Tanya Spencer, co-owner of Skydive West Coast, which operates at the airport, voiced her support for the city to have a dedicated drag racing strip.
Larry Smith, Division 5 representative for the San Gorgonio Pass Water Agency, also spoke during the public comment period, saying “This council has the resolve to make something like this happen,” and forecast that the drag strip would make Banning a destination. “It’s high time Banning has its opportunity. Adrenaline junkies are going to get their fix. Drag racers only have the streets. Your law enforcement could appreciate them getting their fix in a safe, confined area directed by professionals.”
Resident Bill Hobbs chimed in, saying “I see this as a tremendous opportunity. I’ve been to the drag strip a couple of times. It will really fill the empty hotel rooms and restaurants in Banning. It’s a plus that will provide recreation many of us don’t have right now. It might be a little louder on weekends, but it might not be that bad. It’ll take the illegal races off the streets and put them in the right place.”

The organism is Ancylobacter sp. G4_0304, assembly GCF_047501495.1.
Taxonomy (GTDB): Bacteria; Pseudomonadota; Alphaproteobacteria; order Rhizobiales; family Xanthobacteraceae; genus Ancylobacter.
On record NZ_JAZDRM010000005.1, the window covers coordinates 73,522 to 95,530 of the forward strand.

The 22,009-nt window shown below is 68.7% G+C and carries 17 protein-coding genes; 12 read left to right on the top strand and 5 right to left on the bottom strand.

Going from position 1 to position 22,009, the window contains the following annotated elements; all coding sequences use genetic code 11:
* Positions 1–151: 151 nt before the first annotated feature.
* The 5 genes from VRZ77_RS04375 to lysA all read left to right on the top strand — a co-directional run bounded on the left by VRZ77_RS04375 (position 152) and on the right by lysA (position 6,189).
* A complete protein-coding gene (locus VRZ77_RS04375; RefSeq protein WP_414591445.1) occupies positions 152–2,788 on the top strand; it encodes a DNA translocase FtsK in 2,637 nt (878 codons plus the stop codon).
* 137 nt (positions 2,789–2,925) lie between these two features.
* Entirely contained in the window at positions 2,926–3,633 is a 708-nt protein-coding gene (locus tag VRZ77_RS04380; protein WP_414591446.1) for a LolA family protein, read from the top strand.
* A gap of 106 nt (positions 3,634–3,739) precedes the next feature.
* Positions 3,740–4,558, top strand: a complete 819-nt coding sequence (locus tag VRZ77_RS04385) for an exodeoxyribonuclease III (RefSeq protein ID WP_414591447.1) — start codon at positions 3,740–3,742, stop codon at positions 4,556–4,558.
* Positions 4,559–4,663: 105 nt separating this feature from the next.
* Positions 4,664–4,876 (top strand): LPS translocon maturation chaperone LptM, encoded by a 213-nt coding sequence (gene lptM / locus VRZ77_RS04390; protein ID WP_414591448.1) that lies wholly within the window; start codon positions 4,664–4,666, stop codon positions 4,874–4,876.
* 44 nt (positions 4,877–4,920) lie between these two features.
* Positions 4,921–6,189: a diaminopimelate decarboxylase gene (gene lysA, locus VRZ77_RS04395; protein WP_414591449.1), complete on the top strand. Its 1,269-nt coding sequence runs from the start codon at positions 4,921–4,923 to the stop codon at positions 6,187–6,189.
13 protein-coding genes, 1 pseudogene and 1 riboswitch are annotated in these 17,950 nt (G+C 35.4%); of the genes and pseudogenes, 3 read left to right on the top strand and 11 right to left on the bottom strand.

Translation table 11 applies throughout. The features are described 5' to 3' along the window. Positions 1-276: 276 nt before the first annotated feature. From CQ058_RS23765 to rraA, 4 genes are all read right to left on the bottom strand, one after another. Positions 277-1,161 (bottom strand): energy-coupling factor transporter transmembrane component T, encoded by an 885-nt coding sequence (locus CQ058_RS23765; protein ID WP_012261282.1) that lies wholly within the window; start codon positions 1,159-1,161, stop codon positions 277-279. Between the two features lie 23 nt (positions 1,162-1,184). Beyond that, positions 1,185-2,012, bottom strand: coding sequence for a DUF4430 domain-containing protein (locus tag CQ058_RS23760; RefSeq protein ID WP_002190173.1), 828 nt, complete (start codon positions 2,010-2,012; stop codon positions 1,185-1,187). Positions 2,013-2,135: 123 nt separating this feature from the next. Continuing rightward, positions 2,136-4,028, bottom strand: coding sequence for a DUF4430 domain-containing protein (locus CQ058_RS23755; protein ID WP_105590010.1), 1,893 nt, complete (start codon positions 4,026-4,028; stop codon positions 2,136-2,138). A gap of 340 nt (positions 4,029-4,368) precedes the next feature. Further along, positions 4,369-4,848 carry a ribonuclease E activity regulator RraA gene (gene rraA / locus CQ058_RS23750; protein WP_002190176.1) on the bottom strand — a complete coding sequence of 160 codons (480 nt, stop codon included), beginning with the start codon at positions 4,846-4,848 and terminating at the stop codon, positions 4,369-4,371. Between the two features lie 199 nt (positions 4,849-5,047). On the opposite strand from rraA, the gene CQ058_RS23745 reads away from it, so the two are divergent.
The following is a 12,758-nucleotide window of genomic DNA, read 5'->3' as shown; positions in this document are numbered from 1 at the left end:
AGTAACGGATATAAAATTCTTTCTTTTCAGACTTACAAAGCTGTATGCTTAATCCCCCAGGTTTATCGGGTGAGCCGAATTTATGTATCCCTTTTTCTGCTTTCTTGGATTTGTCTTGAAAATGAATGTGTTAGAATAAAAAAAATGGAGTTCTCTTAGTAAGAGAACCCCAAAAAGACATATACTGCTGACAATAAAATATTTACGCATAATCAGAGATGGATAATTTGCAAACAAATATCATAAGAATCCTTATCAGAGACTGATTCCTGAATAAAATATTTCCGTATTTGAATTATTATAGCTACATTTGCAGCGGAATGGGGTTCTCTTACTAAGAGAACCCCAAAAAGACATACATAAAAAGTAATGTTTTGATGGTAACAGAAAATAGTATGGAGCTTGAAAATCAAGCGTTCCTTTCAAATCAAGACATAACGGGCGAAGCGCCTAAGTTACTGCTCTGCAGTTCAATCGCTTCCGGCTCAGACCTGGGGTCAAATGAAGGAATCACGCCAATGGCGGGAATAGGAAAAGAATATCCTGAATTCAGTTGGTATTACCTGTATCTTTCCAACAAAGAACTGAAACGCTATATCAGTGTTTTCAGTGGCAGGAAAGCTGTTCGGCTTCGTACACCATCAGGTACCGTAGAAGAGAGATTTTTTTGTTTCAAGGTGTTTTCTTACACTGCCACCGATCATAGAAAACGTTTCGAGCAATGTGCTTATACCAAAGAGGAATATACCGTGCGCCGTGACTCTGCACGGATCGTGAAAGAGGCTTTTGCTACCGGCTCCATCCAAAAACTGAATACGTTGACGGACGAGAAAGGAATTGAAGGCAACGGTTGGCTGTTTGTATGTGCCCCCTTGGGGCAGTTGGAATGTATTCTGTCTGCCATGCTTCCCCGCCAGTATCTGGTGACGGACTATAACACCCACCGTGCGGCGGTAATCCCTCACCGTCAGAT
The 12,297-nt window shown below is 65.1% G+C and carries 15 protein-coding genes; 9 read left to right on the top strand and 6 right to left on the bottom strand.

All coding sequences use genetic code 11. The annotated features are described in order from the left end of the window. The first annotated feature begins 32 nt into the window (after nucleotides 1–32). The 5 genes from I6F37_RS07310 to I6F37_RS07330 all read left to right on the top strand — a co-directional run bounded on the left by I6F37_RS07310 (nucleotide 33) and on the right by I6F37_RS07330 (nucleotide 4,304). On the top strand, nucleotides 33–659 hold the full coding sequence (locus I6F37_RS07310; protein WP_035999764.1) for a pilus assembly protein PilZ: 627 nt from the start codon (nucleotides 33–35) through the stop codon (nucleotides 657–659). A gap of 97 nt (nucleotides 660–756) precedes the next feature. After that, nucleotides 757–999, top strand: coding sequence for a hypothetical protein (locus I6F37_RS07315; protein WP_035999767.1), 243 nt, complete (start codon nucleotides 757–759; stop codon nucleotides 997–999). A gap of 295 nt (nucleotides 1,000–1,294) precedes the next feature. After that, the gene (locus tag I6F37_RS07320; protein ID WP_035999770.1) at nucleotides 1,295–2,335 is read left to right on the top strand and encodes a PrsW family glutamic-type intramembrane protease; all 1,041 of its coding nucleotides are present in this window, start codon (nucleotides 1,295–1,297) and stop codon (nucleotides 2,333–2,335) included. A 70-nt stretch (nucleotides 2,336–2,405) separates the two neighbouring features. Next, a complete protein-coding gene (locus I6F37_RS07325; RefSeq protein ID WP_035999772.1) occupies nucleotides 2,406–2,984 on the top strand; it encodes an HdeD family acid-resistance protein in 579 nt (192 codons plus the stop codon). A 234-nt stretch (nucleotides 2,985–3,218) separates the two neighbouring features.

Jeff Book, a Yucaipa business owner and track worker for the Auto Club Dragway in Fontana, told the council how excited he was when he imagined “the revenue that could come into your city.”
He played down any noise concerns, noting “These are street-legal cars — not the same kind of racing cars” that zip along the Fontana Speedway.
Councilman Pingree suggested that, after “three or four races, we can raise enough money for lights at Lions Park.”
According to the city, the drag strip project would be solely funded through private donations; though the park itself would be owned by the city, a separate entity with expertise in running drag strips would be contracted to run the events.
The council passed the city’s request to pursue drag strip plans at Smith Creek Park 5-0.
Staff Writer David James Heiss may be reached at email@example.com , and messages may be left at (951) 849-4586 x114.